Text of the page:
He remembered then. He remembered falling, backwards arms reaching up, and he remembered remembering that more times than there were books in all of London, perhaps all of England. This time though, he remembered differently. Kit’s anger shifted to horror, a great fear as he reached out to grab Vincent back, to catch him, his fingers catching only air and Vincent fell, until his body slid to the bottom of the stairs, and there he stood, standing there, forever in fancy dress and never to be cold again.
The memory used to follow his brother as his body was dragged into the forest, but this time he let that pass him by. He didn’t care anymore. He ran into the house, up the stairs, his steps echoing in the nearly empty house. The same sound of his fancy dress shoes on the steps that had driven away the servants.
At the top of the stairs, a woman held a baby to her shoulder, her face pale as snow. “Kit? Holy Mary, Mother of God,” she prayed, holding her baby boy to her.
“I’m not Kit!” He stared at her, extremely irritated. “I’m Vincent.”
“No,” she said, pointing into the room across the hall from the babies’ room. “My husband is there. I married Vincent. He certainly wasn’t a maudlin and bothersome spector a moment ago.”
All the cold that he hadn’t felt had caught up with him, standing his hair on end. “Mistress,” he said, working the details out in his head. “I assure you, you did not marry Vincent. I am completely sure that I would know of such an event.”
“Why wouldn’t you leave us alone?”
He lifted his chin, nose and lips pinching as he glared at her for a moment before he strode past into the room that had been Cassandra’s parent’s room.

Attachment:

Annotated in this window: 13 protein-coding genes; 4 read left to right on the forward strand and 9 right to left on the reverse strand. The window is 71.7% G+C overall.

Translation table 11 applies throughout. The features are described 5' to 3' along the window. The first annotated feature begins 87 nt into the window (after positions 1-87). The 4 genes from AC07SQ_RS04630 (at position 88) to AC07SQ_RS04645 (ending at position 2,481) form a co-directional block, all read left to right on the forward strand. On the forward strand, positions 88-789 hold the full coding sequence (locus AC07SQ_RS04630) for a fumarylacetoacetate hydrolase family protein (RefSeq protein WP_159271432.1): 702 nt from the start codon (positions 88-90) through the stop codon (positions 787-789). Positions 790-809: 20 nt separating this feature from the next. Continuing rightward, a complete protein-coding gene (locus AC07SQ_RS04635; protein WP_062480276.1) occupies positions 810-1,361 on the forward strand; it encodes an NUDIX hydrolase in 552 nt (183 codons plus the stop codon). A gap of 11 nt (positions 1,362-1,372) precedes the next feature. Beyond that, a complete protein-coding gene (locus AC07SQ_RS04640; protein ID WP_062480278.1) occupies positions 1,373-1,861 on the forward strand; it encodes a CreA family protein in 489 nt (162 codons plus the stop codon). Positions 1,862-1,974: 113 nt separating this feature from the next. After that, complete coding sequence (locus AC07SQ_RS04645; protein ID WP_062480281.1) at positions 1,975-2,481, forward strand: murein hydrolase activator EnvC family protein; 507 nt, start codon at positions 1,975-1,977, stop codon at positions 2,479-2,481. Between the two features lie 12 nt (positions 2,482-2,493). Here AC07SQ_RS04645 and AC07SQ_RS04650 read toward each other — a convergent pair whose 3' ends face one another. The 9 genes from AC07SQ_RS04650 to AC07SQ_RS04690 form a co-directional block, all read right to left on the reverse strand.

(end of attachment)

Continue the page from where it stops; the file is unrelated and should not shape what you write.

An elderly man lay in the bed, lifted up by pillows to make it easier to breath. “Kit?”
The old man turned his head, eyes dull with pain and illness. “Vinnie? Have you come to have your vengeance upon me finally? You’ve walked the halls so many times, but never have you spoken with me. Do you hate me so?”
“No,” Vincent said, appalled at that conclusion as he settled down on the edge of the bed so he could hold of his twin’s hand. “It was an accident. You didn’t mean it. I understand that now.”
Tears filled the old man’s eyes and his hand closed around Vincent’s, just enough as if he could really feel him. “I would give anything to trade places with you.”
“Nonsense,” Vincent said. “Then I’d have to trade with you and we’d be back where we are. All these years, I’ve been searching for you. I must tell you my deepest secret. It is your forgiveness I must ask.”
“You love Cassandra as well, do you not? I stole your life and the woman you loved.”
“No, no,” he said, leaning close, tears in his own eyes. “I’m fancy men, in that certain way, you understand?. I met a gentleman in London when I went and well, we’ve been exchanging letters, you see. I think I shall remain a bachelor for life. Can you forgive me, Kit? Please? I would it were other, but if you can forgive me, I can accept this defect of character.”